• Transgressive phenotypes and generalist pollination in the floral evolution of Nicotiana polyploids

      McCarthy, EW; Chase, MW; Knapp, S; Litt, A; Leitch, AR; Le Comber, SC (2016-08-08)
    • Transition in sexual system and sex chromosome evolution in the tadpole shrimp Triops cancriformis

      Mathers, TC; Hammond, RL; Jenner, RA; Haenfling, B; Atkins, J; Gomez, A (2015-07)
    • Traumatic myiasis in farmed animals caused by Wohlfahrtia magnifica in southern Italy (Diptera: Sarcophagidae)

      Bonacci, T; Curia, G; Leoncini, R; Whitmore, D (PAGEpress, 2017-06-30)
      Ten herds of sheep and goats (455 heads) were inspected for the presence of traumatic myiasis between May and September 2013 in the province of Cosenza, Calabria, southern Italy. Nine cases were discovered in sheep, goats and a sheepdog. Infested body sites included external genitalia, wounds (sheep and sheepdog) and hooves (goats). Larvae were removed from the infested body areas and reared to adult stage in the laboratory. Both the larvae and the adults were identified as belonging to the Mediterranean screwworm fly Wohlfahrtia magnifica (Schiner, 1862) (Diptera: Sarcophagidae), an obligatory parasite of humans and warm-blooded vertebrates. To our knowledge, these are the first cases of wohlfahrtiosis in sheep and goats to be reported from Calabria. The infested animals were living outdoors in spring and summer, and enclosed in sheds during the autumn and winter months. Observed effects of the myiases included severely impeded walking and tissue damage. Wohlfahrtiosis can cause significant economic loss to farmers. Data about the local distribution, seasonality and types of infestation caused by W. magnifica are useful to farmers and vets to improve control systems, in Calabria as elsewhere within the distributional range of the species.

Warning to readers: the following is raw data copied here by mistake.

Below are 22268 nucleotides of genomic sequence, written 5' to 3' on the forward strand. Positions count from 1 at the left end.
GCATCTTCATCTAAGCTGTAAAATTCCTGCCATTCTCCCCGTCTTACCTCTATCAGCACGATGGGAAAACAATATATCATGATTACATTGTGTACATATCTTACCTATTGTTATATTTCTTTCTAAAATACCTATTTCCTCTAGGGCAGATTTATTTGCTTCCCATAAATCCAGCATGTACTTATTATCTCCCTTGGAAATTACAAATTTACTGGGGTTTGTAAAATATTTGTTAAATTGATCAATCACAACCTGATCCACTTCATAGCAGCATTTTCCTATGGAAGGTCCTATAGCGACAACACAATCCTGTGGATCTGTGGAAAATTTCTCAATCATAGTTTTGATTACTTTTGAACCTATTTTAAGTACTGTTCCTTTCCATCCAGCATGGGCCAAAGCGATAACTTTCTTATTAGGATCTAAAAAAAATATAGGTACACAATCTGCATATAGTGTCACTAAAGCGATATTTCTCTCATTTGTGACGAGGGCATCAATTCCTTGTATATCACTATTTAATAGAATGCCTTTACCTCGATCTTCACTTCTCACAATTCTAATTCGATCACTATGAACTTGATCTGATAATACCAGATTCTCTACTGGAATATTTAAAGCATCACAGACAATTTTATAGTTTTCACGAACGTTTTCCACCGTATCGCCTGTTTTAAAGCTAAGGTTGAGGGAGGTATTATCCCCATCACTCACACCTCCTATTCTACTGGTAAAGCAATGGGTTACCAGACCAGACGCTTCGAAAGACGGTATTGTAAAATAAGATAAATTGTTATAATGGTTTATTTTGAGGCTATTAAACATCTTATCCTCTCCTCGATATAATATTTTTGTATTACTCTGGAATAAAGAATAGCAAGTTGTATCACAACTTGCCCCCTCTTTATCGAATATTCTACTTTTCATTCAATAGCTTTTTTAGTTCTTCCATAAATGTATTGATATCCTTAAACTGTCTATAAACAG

• Trimitomics: An efficient pipeline for mitochondrial assembly from transcriptomic reads in nonmodel species

      Plese, Bruna; Rossi, Maria Eleonora; Kenny, Nathan James; Taboada, Sergi; Koutsouveli, Vasiliki; Riesgo, Ana (Wiley, 2019-05-09)